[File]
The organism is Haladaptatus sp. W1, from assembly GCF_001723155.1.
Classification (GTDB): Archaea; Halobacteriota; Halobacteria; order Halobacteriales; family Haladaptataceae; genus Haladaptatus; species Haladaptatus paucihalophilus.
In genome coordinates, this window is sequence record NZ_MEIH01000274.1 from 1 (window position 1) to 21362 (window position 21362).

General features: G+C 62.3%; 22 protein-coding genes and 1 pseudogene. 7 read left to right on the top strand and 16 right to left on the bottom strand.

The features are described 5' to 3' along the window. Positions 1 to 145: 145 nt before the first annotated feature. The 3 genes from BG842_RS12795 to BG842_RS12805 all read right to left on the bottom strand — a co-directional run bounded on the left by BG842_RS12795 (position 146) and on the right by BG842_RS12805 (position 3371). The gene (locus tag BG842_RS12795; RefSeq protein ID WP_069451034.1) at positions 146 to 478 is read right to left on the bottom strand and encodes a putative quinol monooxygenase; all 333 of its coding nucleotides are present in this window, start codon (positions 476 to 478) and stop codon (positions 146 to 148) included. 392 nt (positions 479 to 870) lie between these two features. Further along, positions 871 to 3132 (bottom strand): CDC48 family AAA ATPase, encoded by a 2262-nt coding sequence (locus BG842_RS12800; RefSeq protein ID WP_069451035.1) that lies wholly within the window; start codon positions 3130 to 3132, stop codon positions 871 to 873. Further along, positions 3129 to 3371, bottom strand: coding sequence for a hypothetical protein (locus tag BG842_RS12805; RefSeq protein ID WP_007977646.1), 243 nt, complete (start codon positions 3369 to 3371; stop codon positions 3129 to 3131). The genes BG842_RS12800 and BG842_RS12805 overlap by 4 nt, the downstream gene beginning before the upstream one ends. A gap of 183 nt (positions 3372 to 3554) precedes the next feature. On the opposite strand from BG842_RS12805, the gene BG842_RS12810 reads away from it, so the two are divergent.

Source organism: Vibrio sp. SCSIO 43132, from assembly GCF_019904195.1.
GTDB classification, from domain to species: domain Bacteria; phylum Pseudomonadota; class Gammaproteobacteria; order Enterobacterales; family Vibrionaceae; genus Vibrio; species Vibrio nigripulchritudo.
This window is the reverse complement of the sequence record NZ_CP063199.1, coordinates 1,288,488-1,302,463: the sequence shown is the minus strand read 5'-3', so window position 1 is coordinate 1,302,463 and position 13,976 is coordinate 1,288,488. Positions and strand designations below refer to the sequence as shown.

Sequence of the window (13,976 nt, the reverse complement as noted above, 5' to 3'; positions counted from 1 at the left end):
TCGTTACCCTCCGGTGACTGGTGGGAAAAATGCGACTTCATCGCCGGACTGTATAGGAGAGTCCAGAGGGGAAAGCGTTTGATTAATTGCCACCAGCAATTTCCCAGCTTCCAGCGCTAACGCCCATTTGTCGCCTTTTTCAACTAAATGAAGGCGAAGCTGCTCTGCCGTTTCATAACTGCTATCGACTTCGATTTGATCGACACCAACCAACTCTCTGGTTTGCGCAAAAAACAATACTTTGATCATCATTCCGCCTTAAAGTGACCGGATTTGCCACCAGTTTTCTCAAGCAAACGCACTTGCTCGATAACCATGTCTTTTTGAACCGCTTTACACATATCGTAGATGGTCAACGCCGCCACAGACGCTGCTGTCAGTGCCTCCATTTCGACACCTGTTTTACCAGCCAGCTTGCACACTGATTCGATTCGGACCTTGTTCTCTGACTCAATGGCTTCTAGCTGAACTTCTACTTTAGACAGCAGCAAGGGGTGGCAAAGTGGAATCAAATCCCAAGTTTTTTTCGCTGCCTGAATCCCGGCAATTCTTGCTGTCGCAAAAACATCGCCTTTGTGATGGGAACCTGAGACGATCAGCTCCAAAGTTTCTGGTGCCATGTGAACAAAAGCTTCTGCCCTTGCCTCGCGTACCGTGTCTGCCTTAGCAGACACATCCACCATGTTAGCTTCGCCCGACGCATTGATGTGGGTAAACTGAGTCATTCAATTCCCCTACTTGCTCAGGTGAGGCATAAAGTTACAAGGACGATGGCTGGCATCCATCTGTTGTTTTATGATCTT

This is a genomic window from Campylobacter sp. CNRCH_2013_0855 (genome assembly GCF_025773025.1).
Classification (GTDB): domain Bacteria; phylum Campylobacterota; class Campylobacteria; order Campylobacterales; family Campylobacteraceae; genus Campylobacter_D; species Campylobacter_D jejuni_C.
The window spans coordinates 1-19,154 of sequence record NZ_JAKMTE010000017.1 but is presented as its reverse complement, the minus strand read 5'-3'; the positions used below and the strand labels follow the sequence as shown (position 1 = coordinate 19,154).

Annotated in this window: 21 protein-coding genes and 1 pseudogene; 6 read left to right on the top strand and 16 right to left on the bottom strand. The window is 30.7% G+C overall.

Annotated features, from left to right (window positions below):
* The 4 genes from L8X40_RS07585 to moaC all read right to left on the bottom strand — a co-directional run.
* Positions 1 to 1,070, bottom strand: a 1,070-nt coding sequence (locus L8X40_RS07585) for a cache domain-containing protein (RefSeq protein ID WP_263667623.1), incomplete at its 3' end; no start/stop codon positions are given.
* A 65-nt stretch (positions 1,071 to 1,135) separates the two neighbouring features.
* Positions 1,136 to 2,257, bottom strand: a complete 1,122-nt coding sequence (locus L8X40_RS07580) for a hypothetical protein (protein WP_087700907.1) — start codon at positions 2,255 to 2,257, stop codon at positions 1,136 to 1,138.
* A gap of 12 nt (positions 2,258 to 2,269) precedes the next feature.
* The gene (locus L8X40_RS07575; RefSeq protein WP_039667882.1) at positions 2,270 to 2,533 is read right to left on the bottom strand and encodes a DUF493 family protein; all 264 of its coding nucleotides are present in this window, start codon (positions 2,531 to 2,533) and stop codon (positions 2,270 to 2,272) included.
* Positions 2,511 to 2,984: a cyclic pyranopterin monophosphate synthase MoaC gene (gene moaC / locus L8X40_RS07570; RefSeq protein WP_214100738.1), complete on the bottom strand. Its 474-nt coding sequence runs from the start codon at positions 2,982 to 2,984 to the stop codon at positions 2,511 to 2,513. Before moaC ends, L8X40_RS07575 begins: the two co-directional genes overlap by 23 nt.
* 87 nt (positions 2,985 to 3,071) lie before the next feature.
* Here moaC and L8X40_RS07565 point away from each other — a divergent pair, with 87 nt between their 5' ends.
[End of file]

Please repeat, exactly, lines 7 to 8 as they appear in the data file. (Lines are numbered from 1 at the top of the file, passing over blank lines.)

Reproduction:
GTDB classification, from domain to species: domain Bacteria; phylum Pseudomonadota; class Gammaproteobacteria; order Enterobacterales; family Vibrionaceae; genus Vibrio; species Vibrio nigripulchritudo.
This window is the reverse complement of the sequence record NZ_CP063199.1, coordinates 1,288,488-1,302,463: the sequence shown is the minus strand read 5'-3', so window position 1 is coordinate 1,302,463 and position 13,976 is coordinate 1,288,488. Positions and strand designations below refer to the sequence as shown.